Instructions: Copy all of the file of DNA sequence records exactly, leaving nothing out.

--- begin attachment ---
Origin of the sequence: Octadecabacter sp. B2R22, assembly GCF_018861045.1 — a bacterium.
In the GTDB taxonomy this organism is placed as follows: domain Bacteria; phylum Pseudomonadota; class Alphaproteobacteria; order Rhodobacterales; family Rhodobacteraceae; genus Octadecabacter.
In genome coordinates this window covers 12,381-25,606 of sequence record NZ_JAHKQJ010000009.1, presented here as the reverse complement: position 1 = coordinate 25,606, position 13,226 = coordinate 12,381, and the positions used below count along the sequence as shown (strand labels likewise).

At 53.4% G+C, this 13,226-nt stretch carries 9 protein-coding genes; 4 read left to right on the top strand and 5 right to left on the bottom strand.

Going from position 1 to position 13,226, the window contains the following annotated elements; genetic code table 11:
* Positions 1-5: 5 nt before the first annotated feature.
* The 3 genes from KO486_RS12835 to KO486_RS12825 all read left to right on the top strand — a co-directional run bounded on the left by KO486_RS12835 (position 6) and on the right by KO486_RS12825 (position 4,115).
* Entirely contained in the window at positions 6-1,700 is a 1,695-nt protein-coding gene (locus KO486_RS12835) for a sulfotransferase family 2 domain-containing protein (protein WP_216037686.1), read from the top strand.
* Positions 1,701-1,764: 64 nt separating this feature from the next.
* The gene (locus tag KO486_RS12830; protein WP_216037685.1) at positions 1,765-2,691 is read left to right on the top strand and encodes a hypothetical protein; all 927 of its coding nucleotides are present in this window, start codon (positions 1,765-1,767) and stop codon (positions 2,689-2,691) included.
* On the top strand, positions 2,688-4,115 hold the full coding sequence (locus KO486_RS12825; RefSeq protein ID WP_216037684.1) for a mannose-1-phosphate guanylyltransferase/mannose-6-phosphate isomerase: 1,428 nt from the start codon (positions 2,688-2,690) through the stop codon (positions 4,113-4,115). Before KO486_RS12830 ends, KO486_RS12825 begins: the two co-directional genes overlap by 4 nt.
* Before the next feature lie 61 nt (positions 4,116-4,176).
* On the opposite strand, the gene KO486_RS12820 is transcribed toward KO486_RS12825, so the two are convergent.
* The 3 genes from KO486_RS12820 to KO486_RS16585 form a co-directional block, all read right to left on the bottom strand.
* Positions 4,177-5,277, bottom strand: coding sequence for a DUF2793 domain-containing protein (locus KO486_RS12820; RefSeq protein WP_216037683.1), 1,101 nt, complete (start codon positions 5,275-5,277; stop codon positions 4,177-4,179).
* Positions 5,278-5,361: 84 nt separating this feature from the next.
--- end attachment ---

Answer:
Origin of the sequence: Octadecabacter sp. B2R22, assembly GCF_018861045.1 — a bacterium.
In the GTDB taxonomy this organism is placed as follows: domain Bacteria; phylum Pseudomonadota; class Alphaproteobacteria; order Rhodobacterales; family Rhodobacteraceae; genus Octadecabacter.
In genome coordinates this window covers 12,381-25,606 of sequence record NZ_JAHKQJ010000009.1, presented here as the reverse complement: position 1 = coordinate 25,606, position 13,226 = coordinate 12,381, and the positions used below count along the sequence as shown (strand labels likewise).

At 53.4% G+C, this 13,226-nt stretch carries 9 protein-coding genes; 4 read left to right on the top strand and 5 right to left on the bottom strand.

Going from position 1 to position 13,226, the window contains the following annotated elements; genetic code table 11:
* Positions 1-5: 5 nt before the first annotated feature.
* The 3 genes from KO486_RS12835 to KO486_RS12825 all read left to right on the top strand — a co-directional run bounded on the left by KO486_RS12835 (position 6) and on the right by KO486_RS12825 (position 4,115).
* Entirely contained in the window at positions 6-1,700 is a 1,695-nt protein-coding gene (locus KO486_RS12835) for a sulfotransferase family 2 domain-containing protein (protein WP_216037686.1), read from the top strand.
* Positions 1,701-1,764: 64 nt separating this feature from the next.
* The gene (locus tag KO486_RS12830; protein WP_216037685.1) at positions 1,765-2,691 is read left to right on the top strand and encodes a hypothetical protein; all 927 of its coding nucleotides are present in this window, start codon (positions 1,765-1,767) and stop codon (positions 2,689-2,691) included.
* On the top strand, positions 2,688-4,115 hold the full coding sequence (locus KO486_RS12825; RefSeq protein ID WP_216037684.1) for a mannose-1-phosphate guanylyltransferase/mannose-6-phosphate isomerase: 1,428 nt from the start codon (positions 2,688-2,690) through the stop codon (positions 4,113-4,115). Before KO486_RS12830 ends, KO486_RS12825 begins: the two co-directional genes overlap by 4 nt.
* Before the next feature lie 61 nt (positions 4,116-4,176).
* On the opposite strand, the gene KO486_RS12820 is transcribed toward KO486_RS12825, so the two are convergent.
* The 3 genes from KO486_RS12820 to KO486_RS16585 form a co-directional block, all read right to left on the bottom strand.
* Positions 4,177-5,277, bottom strand: coding sequence for a DUF2793 domain-containing protein (locus KO486_RS12820; RefSeq protein WP_216037683.1), 1,101 nt, complete (start codon positions 5,275-5,277; stop codon positions 4,177-4,179).
* Positions 5,278-5,361: 84 nt separating this feature from the next.